A partnership is a business that two or more people own together.
Each partner contributes to the financial and/or operational side of the company, and in return, they’re also personally responsible for some or all of the profit and losses.
There are four types of business partnerships:
- LLC partnership (also known as a multi-member LLC)
- Limited liability partnership (LLP)
- Limited partnership (LP)
- General partnership (GP)
So why would you form an LLC partnership over, say, a limited partnership? Let’s dive into how these four business entities work and the pros and cons of forming each kind.
LLC partnership (Multi-member LLC)
A limited liability company (LLC) can have one owner or multiple owners, who are called members. LLCs with multiple members are called multi-member LLCs or LLC partnerships.
Under an LLC, members have a legal shield between their personal assets and the business, meaning they generally can’t be sued for the company’s actions or debts. However, they can be held liable for the actions of another member, especially if they knew the member was negligent or made management decisions that led to a lawsuit.
Keep in mind that the amount of liability protection LLCs offer can differ depending on your state. Make sure you understand your state’s rules and requirements before choosing a business entity.
The benefits of forming an LLC partnership include:
- Personal liability protection: Members receive legal protection between the business’s actions and debts and their personal assets.
- Tax flexibility: LLCs can elect to change their default tax classification and be taxed as an S corp or C corp.
- Corporate members: An LLC can have a corporation as a member. Other types of partnerships can’t be owned by other businesses, only individuals.
- Anyone can form an LLC: Some partnerships can only be formed by certain professions, like lawyers, accountants, and architects. An LLC can be formed by most types of businesses.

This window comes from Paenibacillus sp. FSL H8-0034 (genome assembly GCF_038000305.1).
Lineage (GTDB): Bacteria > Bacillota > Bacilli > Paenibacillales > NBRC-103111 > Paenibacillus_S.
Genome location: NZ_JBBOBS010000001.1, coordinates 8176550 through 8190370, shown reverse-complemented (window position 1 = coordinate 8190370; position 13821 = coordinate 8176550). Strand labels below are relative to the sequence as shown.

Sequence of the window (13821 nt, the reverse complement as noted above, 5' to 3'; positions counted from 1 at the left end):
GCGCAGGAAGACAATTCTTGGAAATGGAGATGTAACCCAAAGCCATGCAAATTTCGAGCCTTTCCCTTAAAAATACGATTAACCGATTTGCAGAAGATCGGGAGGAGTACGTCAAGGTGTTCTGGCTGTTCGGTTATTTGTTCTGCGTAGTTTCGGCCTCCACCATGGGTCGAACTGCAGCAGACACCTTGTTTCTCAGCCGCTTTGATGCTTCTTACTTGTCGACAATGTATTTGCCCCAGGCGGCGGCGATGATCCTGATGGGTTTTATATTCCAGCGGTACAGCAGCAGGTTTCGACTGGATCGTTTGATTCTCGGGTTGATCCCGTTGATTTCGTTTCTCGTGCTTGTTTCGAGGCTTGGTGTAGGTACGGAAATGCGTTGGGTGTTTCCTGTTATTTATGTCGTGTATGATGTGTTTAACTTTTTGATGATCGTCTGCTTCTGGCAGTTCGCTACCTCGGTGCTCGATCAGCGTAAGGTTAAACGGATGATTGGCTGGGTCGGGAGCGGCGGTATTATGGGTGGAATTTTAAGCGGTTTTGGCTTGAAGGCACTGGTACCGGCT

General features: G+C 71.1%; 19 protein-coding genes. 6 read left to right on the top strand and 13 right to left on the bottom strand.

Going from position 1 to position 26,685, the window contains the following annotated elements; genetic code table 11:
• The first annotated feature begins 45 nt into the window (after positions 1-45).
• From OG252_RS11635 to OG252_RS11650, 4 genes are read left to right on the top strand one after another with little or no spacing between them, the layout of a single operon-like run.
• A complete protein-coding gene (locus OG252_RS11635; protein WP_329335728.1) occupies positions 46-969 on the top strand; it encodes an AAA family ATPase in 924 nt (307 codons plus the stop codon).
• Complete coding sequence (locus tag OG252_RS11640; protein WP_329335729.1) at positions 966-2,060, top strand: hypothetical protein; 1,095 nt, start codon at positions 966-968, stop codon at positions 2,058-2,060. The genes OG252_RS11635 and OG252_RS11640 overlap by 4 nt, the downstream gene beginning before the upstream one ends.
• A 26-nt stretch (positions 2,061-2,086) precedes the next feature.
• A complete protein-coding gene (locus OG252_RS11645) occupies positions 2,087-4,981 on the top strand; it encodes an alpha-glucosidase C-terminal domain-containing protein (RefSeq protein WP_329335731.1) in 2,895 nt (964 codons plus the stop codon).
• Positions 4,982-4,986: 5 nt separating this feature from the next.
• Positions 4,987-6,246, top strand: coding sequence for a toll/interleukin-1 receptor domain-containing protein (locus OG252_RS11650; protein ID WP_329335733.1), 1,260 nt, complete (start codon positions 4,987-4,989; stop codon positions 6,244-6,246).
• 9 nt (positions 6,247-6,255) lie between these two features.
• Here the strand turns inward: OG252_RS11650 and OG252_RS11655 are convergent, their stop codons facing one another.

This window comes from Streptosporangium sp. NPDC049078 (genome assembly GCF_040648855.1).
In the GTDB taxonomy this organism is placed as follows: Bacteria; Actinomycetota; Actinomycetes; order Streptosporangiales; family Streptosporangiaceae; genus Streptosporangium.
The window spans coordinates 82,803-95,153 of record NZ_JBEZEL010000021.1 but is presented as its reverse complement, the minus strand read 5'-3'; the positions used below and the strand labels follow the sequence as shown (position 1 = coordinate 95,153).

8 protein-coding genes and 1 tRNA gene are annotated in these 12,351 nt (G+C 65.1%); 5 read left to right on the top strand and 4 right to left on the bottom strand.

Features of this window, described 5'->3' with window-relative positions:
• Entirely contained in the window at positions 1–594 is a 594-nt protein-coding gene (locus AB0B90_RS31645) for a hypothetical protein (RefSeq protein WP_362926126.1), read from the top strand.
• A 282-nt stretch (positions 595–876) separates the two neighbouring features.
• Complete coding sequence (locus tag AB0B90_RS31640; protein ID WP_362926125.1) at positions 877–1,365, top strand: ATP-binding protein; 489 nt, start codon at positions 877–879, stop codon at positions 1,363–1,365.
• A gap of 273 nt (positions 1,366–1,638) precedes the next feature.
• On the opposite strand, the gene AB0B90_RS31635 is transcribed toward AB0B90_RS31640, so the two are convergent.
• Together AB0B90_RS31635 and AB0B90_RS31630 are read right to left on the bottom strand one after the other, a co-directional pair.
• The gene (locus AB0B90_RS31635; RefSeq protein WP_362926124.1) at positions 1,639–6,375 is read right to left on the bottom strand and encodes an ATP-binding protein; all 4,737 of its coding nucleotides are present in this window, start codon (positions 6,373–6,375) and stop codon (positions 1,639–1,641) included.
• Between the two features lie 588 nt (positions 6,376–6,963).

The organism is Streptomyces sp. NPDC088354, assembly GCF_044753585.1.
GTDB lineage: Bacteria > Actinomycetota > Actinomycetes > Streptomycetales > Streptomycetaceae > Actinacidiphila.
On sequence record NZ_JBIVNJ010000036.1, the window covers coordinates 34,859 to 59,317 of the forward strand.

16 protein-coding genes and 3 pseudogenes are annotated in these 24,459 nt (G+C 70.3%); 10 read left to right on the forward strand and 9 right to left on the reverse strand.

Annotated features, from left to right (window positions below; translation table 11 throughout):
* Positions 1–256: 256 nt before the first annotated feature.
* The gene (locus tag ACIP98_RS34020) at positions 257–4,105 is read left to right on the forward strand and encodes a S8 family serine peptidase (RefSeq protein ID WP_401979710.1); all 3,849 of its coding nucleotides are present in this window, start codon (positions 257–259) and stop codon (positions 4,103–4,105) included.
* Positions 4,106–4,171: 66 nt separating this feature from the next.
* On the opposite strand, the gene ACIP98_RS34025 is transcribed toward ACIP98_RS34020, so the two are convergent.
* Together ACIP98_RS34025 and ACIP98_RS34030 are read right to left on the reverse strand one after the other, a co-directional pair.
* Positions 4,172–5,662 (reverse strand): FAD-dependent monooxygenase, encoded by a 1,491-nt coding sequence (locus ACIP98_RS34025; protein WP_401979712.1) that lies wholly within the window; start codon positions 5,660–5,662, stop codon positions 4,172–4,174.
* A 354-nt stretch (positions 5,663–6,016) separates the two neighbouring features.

A major drawback to forming an LLC partnership is that members can be held responsible for the actions of other members.
Types of businesses that typically form LLC partnerships: Companies whose owners want liability protection from the business while still being involved in the day-to-day management and operations. Since LLC partnerships can be formed by most types of businesses, they’re generally a good fit for most people.
Limited liability partnership (LLP)
A limited liability partnership (LLP) is a type of partnership where the owners aren’t held personally responsible for the business’s debts and obligations or the actions of other partners.
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This generally means you can’t lose your personal assets if someone takes legal action against your company, unless you’ve personally done something wrong. However, partners can be held liable for their own negligence, if they personally did something wrong, or engaged in malpractice.
Like an LLC partnership, the liability protection you receive under an LLP varies from state to state. Always check your state’s rules before forming an LLP.
The benefits of LLPs include:
- Liability protection from other members’ actions: Unlike other types of partnerships, partners in an LLP could have personal liability protection from both the business’s debt and other partners’ negligence (depending on the state).
- Easy to add or remove partners: Using an LLP partnership agreement, you can decide how much each partner is paid from the business and easily add or remove partners. (This is also a benefit of an LLC.)
- Management flexibility: Partners decide how much they want to be involved in the operational and managerial side of running the company, and involvement won’t affect their personal liability. Remember, partners of an LLP are only liable for their own behavior. So even if they’re making decisions about the company with another partner, they’ll only be held responsible for their own actions.
The drawbacks of forming an LLP include:
- Only available to certain professions: In some states, only approved professions can form an LLP, such as lawyers, doctors, accountants, and architects.
- No tax flexibility: LLPs can’t change their tax treatment, meaning they’ll only be allowed to get taxed as a partnership.